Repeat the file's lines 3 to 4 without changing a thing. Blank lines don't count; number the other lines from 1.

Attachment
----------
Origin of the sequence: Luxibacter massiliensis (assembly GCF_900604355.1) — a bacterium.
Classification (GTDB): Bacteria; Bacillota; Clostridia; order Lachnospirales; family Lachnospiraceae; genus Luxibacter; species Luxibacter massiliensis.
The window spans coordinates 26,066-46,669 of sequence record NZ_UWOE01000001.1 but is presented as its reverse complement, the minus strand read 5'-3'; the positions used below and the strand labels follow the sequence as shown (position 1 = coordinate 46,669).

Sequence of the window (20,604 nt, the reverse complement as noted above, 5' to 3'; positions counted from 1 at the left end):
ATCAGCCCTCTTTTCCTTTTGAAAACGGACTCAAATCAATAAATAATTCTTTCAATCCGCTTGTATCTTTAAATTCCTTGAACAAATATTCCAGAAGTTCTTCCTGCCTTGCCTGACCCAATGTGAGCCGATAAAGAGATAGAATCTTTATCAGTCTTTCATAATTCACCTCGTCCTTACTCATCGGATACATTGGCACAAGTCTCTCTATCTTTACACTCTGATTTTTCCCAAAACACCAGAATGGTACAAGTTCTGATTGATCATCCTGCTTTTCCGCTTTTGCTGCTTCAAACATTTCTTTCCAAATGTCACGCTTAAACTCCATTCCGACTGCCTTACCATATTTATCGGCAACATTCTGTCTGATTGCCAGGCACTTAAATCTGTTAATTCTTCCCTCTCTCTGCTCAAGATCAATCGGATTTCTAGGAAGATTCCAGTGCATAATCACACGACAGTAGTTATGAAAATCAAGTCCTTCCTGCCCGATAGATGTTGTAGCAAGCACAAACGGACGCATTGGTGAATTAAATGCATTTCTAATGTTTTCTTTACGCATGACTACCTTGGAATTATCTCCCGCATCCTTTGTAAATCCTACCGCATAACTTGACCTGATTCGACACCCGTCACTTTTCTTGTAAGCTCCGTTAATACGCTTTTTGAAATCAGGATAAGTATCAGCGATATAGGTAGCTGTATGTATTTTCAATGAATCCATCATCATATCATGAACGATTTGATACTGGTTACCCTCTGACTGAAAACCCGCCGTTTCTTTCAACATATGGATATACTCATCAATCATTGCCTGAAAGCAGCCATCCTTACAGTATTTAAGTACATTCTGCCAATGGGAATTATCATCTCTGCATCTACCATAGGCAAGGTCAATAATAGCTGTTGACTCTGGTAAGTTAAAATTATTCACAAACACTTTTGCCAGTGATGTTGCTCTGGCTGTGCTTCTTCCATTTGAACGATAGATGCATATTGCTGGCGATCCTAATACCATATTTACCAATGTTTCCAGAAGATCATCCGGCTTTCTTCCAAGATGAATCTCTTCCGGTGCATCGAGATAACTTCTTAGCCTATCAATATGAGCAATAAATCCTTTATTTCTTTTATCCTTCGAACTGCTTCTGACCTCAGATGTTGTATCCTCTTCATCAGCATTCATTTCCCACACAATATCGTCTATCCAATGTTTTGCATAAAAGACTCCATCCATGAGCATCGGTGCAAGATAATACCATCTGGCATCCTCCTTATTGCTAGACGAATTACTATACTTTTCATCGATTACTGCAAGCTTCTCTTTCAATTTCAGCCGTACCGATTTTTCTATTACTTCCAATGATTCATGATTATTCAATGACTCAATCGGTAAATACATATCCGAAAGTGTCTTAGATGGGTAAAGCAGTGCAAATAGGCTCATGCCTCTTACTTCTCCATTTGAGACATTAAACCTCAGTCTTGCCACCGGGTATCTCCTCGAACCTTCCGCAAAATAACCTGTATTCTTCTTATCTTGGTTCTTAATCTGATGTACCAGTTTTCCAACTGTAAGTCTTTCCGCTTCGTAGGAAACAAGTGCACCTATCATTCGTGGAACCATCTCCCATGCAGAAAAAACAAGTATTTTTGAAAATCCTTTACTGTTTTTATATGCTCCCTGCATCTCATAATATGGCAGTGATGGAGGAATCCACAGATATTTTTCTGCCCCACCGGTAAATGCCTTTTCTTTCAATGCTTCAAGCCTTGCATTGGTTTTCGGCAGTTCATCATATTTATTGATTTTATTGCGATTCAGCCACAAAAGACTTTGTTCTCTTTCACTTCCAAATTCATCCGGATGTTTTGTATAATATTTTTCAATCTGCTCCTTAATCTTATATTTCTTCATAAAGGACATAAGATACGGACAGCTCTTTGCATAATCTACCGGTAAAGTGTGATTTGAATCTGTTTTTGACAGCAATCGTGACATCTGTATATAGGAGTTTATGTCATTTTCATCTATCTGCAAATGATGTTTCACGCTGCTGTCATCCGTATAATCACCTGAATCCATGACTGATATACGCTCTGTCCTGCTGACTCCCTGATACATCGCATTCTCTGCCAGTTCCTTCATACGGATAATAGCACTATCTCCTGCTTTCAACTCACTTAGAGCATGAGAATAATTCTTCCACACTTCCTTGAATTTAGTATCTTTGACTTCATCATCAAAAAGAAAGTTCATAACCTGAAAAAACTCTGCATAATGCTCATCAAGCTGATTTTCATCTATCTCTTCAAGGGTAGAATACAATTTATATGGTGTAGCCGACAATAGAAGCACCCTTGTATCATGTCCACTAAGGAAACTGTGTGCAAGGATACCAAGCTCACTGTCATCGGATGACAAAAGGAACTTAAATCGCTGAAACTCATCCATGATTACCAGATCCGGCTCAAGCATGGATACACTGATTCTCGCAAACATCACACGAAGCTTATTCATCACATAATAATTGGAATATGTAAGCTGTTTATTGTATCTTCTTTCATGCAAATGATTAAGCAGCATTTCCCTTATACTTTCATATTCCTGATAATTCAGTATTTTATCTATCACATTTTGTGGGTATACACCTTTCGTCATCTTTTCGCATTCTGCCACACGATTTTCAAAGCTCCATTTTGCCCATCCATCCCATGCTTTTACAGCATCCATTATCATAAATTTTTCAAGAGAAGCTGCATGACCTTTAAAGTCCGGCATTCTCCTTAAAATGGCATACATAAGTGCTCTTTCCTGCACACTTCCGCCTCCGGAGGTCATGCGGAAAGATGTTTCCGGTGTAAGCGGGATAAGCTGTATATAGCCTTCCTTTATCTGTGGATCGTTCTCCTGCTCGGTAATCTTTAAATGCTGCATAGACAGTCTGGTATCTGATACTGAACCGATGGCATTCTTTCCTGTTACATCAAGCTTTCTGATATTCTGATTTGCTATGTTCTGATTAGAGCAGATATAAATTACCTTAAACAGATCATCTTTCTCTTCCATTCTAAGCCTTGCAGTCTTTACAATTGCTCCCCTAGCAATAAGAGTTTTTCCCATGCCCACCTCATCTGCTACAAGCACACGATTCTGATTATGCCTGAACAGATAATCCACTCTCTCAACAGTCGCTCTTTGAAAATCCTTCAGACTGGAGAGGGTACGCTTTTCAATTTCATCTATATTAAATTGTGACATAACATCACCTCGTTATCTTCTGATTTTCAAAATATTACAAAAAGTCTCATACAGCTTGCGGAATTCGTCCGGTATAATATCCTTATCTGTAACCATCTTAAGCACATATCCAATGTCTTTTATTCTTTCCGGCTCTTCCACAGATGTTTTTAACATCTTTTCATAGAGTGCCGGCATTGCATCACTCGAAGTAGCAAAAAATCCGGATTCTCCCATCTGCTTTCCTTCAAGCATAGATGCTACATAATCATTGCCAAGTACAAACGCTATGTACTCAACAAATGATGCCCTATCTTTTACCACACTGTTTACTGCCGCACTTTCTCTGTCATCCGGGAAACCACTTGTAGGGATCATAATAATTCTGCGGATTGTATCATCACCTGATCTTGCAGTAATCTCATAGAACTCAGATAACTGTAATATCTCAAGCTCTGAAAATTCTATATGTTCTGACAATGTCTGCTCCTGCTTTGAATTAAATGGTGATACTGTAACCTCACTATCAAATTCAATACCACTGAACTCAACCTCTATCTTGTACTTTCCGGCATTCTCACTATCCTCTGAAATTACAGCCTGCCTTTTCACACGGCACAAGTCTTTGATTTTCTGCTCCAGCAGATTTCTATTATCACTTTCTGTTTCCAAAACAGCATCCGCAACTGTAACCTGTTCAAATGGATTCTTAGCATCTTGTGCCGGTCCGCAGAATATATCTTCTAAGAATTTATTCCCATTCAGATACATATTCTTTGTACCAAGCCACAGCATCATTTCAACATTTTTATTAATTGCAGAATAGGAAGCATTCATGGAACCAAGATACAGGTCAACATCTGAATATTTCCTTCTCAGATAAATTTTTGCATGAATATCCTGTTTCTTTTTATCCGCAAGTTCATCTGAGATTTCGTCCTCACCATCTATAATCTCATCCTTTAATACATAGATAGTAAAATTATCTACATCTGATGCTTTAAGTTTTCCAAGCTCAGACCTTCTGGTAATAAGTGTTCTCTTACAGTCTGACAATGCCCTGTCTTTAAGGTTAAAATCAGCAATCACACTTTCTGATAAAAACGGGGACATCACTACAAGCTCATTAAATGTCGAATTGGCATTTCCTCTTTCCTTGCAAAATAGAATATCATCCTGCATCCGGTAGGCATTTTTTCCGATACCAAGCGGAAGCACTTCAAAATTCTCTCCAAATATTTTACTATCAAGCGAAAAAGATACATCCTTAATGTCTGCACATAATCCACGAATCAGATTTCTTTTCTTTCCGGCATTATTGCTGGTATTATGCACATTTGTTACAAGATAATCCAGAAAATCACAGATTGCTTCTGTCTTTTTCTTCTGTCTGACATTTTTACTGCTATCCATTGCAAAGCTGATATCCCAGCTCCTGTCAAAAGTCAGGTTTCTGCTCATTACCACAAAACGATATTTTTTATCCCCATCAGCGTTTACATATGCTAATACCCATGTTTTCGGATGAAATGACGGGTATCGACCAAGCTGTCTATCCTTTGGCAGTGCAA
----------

The window spans coordinates 26,066-46,669 of sequence record NZ_UWOE01000001.1 but is presented as its reverse complement, the minus strand read 5'-3'; the positions used below and the strand labels follow the sequence as shown (position 1 = coordinate 46,669).

Sequence of the window (20,604 nt, the reverse complement as noted above, 5' to 3'; positions counted from 1 at the left end):